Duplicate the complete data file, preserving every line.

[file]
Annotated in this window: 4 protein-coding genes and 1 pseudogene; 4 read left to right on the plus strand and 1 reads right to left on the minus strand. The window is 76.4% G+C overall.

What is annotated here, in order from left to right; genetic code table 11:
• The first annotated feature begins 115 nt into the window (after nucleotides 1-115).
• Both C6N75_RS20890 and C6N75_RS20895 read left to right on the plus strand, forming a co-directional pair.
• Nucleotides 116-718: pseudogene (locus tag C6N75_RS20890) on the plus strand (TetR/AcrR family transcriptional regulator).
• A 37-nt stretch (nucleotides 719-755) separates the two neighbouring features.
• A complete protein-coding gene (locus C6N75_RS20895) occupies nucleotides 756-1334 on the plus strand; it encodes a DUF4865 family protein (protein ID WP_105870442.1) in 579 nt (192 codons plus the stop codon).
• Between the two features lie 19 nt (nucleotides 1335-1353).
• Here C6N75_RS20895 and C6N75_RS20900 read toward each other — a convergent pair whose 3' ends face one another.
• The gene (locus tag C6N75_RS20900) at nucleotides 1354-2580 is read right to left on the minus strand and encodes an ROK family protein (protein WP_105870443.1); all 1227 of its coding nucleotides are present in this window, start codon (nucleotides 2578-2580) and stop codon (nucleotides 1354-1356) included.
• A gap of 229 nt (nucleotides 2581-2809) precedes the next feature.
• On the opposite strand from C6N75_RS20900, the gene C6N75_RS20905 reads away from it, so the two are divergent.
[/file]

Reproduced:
Annotated in this window: 4 protein-coding genes and 1 pseudogene; 4 read left to right on the plus strand and 1 reads right to left on the minus strand. The window is 76.4% G+C overall.

What is annotated here, in order from left to right; genetic code table 11:
• The first annotated feature begins 115 nt into the window (after nucleotides 1-115).
• Both C6N75_RS20890 and C6N75_RS20895 read left to right on the plus strand, forming a co-directional pair.
• Nucleotides 116-718: pseudogene (locus tag C6N75_RS20890) on the plus strand (TetR/AcrR family transcriptional regulator).
• A 37-nt stretch (nucleotides 719-755) separates the two neighbouring features.
• A complete protein-coding gene (locus C6N75_RS20895) occupies nucleotides 756-1334 on the plus strand; it encodes a DUF4865 family protein (protein ID WP_105870442.1) in 579 nt (192 codons plus the stop codon).
• Between the two features lie 19 nt (nucleotides 1335-1353).
• Here C6N75_RS20895 and C6N75_RS20900 read toward each other — a convergent pair whose 3' ends face one another.
• The gene (locus tag C6N75_RS20900) at nucleotides 1354-2580 is read right to left on the minus strand and encodes an ROK family protein (protein WP_105870443.1); all 1227 of its coding nucleotides are present in this window, start codon (nucleotides 2578-2580) and stop codon (nucleotides 1354-1356) included.
• A gap of 229 nt (nucleotides 2581-2809) precedes the next feature.
• On the opposite strand from C6N75_RS20900, the gene C6N75_RS20905 reads away from it, so the two are divergent.